Rwanda: Peace, Conflict and the Politics of History HIST4284

  • Academic Session: 2023-24
  • School: School of Humanities
  • Credits: 60
  • Level: Level 4 (SCQF level 10)
  • Typically Offered: Runs Throughout Semesters 1 and 2
  • Available to Visiting Students: No

Short Description

This special subject will introduce students to the study of peace, conflict, and the politics of history in Rwanda, a small nation in the Great Lakes region of eastern Africa. Part I will proceed chronologically to cover key events from the mythical origins of the Nyiginya Kingdom to Rwandan independence in 1962. Part II will then cover Rwandan history since independence until the present. Students will analyse relevant primary and secondary sources to better understand a nation whose history includes periods of relative peace and political stability, intermingled with episodes of state-sanctioned political and ethnic violence resulting from colonisation, small-scale ethnic, regional, and political conflicts, civil war, and genocide. In the process, students will learn to examine sources critically with an eye toward comprehending the political processes that have informed how Rwandans and foreigners have presented the nation's history at different points in its past.


3x1 hr per week over 20 weeks as scheduled on MyCampus.  This is one of the Honours options in History and may not run every year. The options that are running in the current session are available on MyCampus.

Requirements of Entry

Successful completion of Junior Honours in History.

Excluded Courses





Semester One:

Reading responses (10%) - 1,000 words

Primary source analysis (30%) - 2,000 words

Final essay (60%) - 3,000 words


Semester Two:

Reading responses (10%) - 1,000 words

Primary source analysis (30%) - 2,000 words

Final essay (60%) - 3,000 words

Are reassessment opportunities available for all summative assessments? Not applicable for Honours courses

Reassessments are normally available for all courses, except those which contribute to the Honours classification. Where, exceptionally, reassessment on Honours courses is required to satisfy professional/accreditation requirements, only the overall course grade achieved at the first attempt will contribute to the Honours classification. For non-Honours courses, students are offered reassessment in all or any of the components of assessment if the satisfactory (threshold) grade for the overall course is not achieved at the first attempt. This is normally grade D3 for undergraduate students and grade C3 for postgraduate students. Exceptionally it may not be possible to offer reassessment of some coursework items, in which case the mark achieved at the first attempt will be counted towards the final course grade. Any such exceptions for this course are described below.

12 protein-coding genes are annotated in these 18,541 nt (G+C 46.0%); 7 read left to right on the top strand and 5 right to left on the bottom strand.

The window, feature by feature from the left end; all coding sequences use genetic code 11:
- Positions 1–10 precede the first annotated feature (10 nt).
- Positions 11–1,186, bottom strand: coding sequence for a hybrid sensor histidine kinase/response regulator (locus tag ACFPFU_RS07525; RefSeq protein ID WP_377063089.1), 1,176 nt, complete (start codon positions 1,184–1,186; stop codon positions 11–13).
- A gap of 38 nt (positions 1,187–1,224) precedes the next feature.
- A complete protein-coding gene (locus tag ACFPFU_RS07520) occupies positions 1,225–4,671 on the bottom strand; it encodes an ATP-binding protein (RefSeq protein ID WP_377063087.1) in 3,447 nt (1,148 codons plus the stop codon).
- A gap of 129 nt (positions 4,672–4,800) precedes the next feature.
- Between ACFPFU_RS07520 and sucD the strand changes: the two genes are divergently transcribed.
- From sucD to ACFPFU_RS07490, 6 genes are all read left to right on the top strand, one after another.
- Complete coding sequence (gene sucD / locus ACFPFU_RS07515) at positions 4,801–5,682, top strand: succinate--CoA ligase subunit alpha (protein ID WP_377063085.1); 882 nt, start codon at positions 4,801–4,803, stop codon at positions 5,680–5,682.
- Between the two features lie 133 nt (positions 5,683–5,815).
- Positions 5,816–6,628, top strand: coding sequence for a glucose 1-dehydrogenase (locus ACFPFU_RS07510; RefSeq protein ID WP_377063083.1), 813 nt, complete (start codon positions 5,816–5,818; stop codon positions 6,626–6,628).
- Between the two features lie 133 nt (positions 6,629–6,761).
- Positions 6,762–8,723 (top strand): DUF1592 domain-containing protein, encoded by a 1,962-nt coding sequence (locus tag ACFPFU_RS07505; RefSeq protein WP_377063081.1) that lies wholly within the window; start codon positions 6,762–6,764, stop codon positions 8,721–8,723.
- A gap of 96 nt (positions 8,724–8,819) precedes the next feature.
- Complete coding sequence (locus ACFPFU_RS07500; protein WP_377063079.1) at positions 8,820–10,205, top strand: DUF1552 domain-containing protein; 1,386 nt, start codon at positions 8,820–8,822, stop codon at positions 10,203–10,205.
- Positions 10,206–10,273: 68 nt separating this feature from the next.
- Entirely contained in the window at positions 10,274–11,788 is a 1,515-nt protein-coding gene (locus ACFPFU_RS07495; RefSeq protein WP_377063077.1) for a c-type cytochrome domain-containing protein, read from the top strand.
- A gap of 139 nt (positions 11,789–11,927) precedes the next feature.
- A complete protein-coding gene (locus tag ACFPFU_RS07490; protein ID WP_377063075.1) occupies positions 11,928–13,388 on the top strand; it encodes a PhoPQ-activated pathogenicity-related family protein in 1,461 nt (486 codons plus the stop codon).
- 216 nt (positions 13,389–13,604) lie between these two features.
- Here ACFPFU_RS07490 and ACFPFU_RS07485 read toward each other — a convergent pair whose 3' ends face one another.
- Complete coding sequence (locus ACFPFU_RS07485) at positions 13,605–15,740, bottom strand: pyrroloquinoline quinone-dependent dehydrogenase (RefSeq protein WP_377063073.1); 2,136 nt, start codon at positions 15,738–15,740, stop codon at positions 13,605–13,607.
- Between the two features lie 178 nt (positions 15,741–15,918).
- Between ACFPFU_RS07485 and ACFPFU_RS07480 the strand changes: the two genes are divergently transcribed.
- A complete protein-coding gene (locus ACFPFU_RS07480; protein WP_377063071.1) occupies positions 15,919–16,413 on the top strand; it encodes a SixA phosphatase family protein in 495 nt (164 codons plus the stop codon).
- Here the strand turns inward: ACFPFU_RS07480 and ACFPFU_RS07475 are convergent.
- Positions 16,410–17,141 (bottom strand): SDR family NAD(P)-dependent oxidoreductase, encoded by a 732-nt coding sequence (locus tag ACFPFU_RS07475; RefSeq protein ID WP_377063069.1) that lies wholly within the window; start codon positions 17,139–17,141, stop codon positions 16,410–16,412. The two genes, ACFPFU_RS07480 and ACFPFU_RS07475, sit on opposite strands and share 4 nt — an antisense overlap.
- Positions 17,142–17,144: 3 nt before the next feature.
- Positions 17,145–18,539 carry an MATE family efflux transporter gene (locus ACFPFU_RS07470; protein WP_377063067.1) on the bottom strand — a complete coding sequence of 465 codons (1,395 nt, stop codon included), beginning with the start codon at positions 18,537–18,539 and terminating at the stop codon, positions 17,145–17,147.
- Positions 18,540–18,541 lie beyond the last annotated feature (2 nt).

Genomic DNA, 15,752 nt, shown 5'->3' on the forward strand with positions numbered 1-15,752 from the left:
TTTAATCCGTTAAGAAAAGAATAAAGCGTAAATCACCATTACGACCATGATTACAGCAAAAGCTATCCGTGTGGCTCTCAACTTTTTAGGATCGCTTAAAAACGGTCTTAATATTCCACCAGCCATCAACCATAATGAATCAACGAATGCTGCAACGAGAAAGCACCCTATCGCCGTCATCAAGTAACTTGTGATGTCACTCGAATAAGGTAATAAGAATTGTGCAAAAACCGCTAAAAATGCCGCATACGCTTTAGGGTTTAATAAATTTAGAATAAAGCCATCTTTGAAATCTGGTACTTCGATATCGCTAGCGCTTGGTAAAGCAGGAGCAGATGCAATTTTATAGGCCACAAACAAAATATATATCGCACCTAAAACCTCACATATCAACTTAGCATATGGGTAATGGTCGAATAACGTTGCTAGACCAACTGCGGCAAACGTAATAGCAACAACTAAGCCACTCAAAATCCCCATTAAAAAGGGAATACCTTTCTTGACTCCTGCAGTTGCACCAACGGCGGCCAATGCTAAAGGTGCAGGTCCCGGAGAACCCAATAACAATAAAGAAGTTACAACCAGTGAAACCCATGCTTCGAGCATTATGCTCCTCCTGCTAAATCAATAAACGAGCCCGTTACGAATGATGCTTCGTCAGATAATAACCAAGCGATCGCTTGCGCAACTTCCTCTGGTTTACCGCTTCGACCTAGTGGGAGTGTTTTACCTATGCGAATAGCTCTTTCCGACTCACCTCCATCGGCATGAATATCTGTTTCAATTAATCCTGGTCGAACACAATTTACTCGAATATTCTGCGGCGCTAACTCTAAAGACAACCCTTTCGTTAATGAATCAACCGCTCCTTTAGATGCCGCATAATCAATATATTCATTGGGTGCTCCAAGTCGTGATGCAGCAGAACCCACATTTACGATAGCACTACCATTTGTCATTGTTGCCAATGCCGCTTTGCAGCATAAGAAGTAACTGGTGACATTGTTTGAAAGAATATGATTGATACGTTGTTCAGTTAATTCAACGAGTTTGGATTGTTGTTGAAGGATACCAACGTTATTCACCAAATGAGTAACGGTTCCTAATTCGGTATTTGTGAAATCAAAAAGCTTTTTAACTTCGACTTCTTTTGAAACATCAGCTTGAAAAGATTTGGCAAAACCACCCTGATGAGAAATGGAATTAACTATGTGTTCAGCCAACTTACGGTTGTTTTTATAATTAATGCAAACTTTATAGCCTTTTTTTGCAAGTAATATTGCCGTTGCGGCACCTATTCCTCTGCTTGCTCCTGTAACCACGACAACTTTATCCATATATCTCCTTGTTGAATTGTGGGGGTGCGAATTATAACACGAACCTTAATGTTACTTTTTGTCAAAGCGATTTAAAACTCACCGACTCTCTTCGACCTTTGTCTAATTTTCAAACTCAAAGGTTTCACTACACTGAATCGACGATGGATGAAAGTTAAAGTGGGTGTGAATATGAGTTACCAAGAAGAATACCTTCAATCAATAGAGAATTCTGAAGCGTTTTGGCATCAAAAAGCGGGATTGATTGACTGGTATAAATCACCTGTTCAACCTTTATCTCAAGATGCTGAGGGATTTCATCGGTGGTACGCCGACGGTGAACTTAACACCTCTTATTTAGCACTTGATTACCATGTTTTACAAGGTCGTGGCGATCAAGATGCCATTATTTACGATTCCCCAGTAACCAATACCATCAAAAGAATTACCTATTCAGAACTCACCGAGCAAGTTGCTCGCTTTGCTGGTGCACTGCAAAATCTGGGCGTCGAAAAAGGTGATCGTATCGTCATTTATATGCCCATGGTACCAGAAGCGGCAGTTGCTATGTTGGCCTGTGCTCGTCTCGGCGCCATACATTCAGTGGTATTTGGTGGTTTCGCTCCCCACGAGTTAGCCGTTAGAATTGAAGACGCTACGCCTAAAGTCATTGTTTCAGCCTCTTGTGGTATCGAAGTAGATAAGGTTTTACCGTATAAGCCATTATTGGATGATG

Course Aims

This course aims to:

■ Assess competing interpretations and theoretical concepts relating to the study of Rwandan history, from the mythical origins of the Nyiginya kingdom to the present;

■ Act as professional historians by conducting independent and small-group group analysis of primary sources, in conversation with secondary literature, and writing carefully considered essays and related written assessments;

■ Gain familiarity with some of the challenges that historians face when studying places and people whose histories have been overwhelmed by recent genocides and related atrocities and other potentially polarising events.

■ Develop the confidence, imagination, self-discipline and skills required to excel in similar demanding work in postgraduate work or in employment. 

Intended Learning Outcomes of Course

By the end of this course students will be able to:

■ Identify and discuss in a critical manner key theoretical and historiographic trends related to the study of Rwanda's history;

■ Critically evaluate and interpret primary sources related to different periods in Rwanda's history, and bring them into conversation with relevant secondary literature to support informed conclusions about Rwanda's past and present; 

■ Draw informed conclusions about how different kinds of political violence have taken shape in Rwanda, and the long-term legacies of such violence for present-day Rwandans;

■ Present research findings in unambiguous, concise and effective prose or verbal argument, incorporating different kinds of substantiating evidence; and

■ Engage in lively and well-grounded discussion with fellow students, including commenting meaningfully on your peers' work.

Minimum Requirement for Award of Credits

Students must submit at least 75% by weight of the components (including examinations) of the course's summative assessment.